Headshot of Lisa Lacy

A new report from Forrester on the future of customer experience, or CX, says significant changes are coming, including digital intermediaries between customers and brands and the use of neuroscience and anthropology to get into consumers’ heads.

There are two main drivers: The first is a plateau in the ability of CX to drive financial results, which is in part because of increased customer expectations; the second is the ineffectiveness of existing loyalty programs.

“The programs aren’t giving better experiences—they’re offering some minor discounts that aren’t influencing customer behavior,” said Rick Parrish, vice president and principal analyst serving customer experience professionals at Forrester, of the latter. “The people who enroll in these programs are to a degree raising their hands and saying, ‘I want you to know me, my behavior and my preferences. I want you to know that because I am a frequent customer, I want you to curate a personalized experience for me,’ but hardly anybody does that.”

Here’s how companies of the future will optimize their CX.

1. Personal digital twins

In the next few years, customers will start to design and control their own ecosystems ruled by personal digital twins, or algorithms owned by consumers that serve their best interests instead of companies’ best interests. These personal digital twins, or PDTs, will stand at the gateway to the ecosystems “placing a protective layer between the human being and the digital world,” the report added.

According to Parrish, these algorithms are one of the technologies that will start empowering customers, who can use their PDTs to find options for whatever they’re looking for, such as planning a vacation.

“The PDT does all the work with companies and pulls back to the person what are the best solutions,” Parrish said. “It’s going to be very personalized, very individualized, because what you want when you go on vacation might be very different from what I want. Your PDT will know that and work for you and mine works for me.”

In addition, consumers will welcome just a few companies “they trust to be stewards of their data and filter preferences and experiences geared to them,” the report said.

“Think of it as an evolution of the folks who go all in on the Apple ecosystem and have everything Apple,” Parrish added.

That means brands have to interact not just with consumers, but with PDTs. It also means the companies within these ecosystems will become more powerful, but it also puts pressure on them to sustain access to PDT-governed ecosystems.

And because PDTs will do the heavy lifting and customers aren’t dealing directly with companies in the discovery phase, there’s risk of a disconnect. The consumer isn’t going to see how good an experience is because they aren’t dealing with the brand at the beginning, Parrish said.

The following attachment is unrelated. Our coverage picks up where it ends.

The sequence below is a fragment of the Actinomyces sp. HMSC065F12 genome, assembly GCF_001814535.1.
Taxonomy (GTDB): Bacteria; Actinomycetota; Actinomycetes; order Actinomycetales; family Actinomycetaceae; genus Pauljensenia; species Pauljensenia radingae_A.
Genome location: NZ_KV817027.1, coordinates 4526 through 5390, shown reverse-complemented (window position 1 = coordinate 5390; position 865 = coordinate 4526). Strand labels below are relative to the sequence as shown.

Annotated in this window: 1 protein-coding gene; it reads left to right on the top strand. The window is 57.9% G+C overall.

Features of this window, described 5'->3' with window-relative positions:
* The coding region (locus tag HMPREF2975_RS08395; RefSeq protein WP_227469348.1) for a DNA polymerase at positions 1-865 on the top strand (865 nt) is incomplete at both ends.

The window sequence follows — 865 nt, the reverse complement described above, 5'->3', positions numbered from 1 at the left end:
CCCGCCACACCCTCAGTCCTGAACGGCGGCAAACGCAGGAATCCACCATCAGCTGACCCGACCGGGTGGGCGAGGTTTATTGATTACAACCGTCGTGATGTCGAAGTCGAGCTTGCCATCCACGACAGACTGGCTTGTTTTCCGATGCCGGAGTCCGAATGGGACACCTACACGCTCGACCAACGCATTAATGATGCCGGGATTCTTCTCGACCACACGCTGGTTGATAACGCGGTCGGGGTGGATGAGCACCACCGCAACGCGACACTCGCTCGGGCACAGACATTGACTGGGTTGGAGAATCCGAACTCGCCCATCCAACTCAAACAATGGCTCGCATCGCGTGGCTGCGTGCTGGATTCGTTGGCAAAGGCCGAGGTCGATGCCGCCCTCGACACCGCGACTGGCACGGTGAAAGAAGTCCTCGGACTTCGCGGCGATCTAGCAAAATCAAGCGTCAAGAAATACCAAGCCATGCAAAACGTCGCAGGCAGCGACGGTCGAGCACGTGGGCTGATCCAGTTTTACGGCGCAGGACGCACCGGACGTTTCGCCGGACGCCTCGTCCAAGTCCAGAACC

2. Humanly personalized experiences

Future experiences will be designed for actual human beings using neuroscience and anthropology to create what Forrester called “humanly personalized experiences.”

"It’s going to be a much more deliberate process to use research to create experiences that are not just personalized, but personable."
-Rick Parrish, vice president and principal analyst serving customer experience professionals at Forrester

Instead of using data about preferences and behaviors to customize digital interactions, it will become more about understanding what makes each individual tick, Parrish said.

“It’s going to be a much more deliberate process to use research to create experiences that are not just personalized, but personable,” he added. “I live in Southwest Virginia. There’s no algorithm in the world to create a personalized experience that will call me darling, but when I walk into my local diner, they call me darling and I like that.”

But there are major ethical implications in using anthropology and neuroscience to give customers what they want before they know they want it.

Lisa Lacy is a reporter for Adweek’s brand desk, where she focuses on retail and the growing reach of Amazon. She has covered marketing and technology for more than a decade for publications like TechCrunch, CMO.com, VentureBeat, the Wall Street Journal, Dow Jones Newswires, ClickZ, Search Engine Watch and Search Engine Journal. She has a master's in journalism from Columbia University and a bachelor's in English from the University of Sussex in Brighton, England.